Bill Sisson, editor of Soundings and Soundings Trade Only

Bill Sisson, chief editor of Soundings and Soundings Trade Only

This morning, I visited my colleague, Bill Sisson, in Essex, Connecticut. He's the Editor of Soundings and Soundings Trade Only, about 90 minutes down the road from me in Newport. We had some business ideas to discuss ( and Soundings are both owned by Dominion Enterprises, in Virginia), and I'm hopefulĀ  you'll see some of the results here as the year unfolds. In the meantime, I'll share with you an observation he made, that's been incorporated in Soundings Trade Only, which is a business publication about the marine industry.

Essentially, business is tough in many quarters these days, so Bill's decided to offer a light touch called Video Timeout in their daily e-newsletter to the trade. One recent example shows helicopter fishing where the angler host of an Australian TV show is video taped jumping out of a helicopter to wrestle with a Marlin. And there's another one I watched the other day of a kiteboarder getting a colossal amount of air. Over on the Soundings main site, which had a nice redesign last month, Bill showed me an otherwise serious article on the problems with abandoned boats that had three videos on where old boats go to die and my favorite, a boat shredder in action.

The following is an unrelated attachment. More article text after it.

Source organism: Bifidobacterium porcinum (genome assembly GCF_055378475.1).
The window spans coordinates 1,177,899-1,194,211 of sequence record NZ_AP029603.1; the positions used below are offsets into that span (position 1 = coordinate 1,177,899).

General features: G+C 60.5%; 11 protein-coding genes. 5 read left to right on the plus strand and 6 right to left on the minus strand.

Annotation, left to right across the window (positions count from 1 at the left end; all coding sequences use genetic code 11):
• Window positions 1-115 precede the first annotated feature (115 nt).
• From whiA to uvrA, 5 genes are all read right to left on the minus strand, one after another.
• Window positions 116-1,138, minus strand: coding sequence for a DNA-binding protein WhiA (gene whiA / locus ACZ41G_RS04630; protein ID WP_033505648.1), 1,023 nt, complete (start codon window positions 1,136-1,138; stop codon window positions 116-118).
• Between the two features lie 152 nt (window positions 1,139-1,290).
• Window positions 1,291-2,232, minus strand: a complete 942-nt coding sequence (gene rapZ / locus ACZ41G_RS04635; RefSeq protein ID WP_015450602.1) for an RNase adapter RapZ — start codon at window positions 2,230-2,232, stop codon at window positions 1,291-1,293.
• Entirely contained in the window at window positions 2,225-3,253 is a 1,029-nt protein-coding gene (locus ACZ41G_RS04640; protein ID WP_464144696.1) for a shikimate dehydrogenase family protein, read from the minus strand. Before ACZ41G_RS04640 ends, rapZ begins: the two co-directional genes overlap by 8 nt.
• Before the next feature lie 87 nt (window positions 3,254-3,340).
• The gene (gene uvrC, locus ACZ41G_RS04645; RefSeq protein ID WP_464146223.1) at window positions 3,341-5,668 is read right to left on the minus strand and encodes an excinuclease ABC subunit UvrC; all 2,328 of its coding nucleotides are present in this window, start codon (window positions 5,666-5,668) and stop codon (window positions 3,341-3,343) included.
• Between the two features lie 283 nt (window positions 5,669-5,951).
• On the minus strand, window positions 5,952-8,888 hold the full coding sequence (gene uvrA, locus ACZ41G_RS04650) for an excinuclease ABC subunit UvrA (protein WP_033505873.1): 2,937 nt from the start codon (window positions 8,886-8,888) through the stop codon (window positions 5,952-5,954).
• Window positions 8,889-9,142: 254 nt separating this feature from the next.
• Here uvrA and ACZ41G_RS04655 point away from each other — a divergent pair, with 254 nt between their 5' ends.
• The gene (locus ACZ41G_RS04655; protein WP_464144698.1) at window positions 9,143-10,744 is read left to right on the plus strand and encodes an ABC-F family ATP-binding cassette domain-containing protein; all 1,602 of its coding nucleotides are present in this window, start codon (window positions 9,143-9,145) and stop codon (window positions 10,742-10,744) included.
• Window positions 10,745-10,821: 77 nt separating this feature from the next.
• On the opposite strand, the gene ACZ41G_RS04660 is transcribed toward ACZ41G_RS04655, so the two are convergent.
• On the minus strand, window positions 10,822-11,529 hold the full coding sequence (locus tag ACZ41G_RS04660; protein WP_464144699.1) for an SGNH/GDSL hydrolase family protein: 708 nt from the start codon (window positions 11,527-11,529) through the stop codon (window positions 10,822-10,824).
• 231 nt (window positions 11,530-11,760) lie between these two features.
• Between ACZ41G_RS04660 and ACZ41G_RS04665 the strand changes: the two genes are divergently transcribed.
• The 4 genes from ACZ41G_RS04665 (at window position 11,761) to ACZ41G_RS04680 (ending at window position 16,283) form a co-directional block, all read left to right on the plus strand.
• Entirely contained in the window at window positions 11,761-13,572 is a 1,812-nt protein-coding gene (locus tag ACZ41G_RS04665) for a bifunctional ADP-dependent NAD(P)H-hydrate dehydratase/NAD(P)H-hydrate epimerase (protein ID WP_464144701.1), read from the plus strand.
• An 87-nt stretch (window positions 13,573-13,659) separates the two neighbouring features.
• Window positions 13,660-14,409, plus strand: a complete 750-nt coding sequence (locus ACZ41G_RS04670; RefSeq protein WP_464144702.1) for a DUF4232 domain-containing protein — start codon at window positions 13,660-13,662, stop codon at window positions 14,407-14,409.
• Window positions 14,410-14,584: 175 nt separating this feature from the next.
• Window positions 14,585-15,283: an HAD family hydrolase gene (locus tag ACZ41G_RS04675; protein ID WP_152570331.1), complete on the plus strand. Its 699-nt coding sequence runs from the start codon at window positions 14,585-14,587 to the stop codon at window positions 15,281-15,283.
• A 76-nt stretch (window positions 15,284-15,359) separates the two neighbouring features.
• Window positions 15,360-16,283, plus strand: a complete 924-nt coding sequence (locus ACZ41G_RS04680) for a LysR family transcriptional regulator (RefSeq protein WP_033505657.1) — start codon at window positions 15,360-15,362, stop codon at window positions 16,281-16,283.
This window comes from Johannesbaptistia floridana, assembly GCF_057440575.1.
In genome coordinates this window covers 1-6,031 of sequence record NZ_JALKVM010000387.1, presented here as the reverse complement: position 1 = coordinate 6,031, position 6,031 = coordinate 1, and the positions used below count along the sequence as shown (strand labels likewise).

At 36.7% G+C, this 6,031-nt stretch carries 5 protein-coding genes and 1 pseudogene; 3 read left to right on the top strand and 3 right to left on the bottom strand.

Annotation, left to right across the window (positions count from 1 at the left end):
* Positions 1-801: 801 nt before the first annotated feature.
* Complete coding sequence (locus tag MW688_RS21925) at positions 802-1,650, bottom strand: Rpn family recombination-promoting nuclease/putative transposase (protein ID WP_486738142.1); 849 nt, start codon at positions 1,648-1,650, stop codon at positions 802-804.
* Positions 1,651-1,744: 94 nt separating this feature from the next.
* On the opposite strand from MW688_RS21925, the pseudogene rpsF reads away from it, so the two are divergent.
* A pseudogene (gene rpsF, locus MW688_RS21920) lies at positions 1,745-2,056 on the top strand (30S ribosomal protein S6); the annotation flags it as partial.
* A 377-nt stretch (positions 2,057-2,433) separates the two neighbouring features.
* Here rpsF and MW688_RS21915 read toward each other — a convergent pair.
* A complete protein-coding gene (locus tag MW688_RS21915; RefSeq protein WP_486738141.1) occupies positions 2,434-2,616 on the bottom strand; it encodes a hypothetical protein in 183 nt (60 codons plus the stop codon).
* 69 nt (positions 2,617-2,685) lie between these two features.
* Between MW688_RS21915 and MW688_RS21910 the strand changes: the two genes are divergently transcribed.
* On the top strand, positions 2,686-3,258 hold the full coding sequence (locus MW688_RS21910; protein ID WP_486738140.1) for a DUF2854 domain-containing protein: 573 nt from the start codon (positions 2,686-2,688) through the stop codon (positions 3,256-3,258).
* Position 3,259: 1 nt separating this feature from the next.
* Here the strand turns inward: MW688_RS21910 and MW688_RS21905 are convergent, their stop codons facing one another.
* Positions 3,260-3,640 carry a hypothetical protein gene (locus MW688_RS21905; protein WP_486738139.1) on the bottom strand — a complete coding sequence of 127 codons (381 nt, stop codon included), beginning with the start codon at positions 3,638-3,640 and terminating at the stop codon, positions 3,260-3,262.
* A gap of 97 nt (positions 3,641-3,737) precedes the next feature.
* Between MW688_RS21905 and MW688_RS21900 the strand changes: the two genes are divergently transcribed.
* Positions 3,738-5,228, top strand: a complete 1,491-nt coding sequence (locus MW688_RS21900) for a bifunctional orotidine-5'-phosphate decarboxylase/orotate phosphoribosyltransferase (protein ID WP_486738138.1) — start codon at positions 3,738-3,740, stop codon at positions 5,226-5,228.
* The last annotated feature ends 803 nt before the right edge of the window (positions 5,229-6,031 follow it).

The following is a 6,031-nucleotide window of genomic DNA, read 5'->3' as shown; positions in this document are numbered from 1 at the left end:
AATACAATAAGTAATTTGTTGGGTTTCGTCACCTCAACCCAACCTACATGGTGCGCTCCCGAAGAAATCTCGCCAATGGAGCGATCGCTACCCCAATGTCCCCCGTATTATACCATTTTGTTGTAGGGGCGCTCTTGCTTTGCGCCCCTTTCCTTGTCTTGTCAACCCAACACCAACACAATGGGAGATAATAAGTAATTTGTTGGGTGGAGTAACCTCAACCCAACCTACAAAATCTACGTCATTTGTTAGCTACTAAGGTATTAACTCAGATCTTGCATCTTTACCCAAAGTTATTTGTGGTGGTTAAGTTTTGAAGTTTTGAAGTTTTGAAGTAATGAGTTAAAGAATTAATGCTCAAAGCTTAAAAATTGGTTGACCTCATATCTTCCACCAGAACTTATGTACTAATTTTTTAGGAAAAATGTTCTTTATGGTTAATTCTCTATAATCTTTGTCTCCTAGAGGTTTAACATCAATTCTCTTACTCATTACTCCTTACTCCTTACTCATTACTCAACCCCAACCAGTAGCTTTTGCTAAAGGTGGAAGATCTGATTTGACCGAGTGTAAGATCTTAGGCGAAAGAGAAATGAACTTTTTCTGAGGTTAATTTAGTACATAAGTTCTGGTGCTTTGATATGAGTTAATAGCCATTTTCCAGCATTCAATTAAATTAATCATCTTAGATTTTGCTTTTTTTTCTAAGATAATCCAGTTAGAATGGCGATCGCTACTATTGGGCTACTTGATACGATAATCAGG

A windy day at New Smyrna's inlet in Florida, is child's play compared to Brittany in December.

A windy day at New Smyrna's inlet in Florida, is child's play compared to Brittany in December.

If you're at all like me, you're not averse to watching some web video now and then. And it doesn't have to be X-rated to get the adrenalin pump going. My boat partner, Peter, sent me this one a while ago, showing what kind of a pounding lighthouses take in a storm, when most of us are hopefully far away on dry land.

And Pierre Orphanidis has some really high-speed sailing footage on his always-current sailboat racing blog called Valencia Sailing. I was there checking out Ericsson 3's victory today in the 12,300-mile leg of the Volvo Ocean Race (the longest of 10 legs, from China to Brazil) when I found his post from yesterday of Banque's a 131-foot trimaran that's getting set to break a transatlantic record. If you thought watching sailing was the next best thing to watching paint dry, this might change your mind a bit.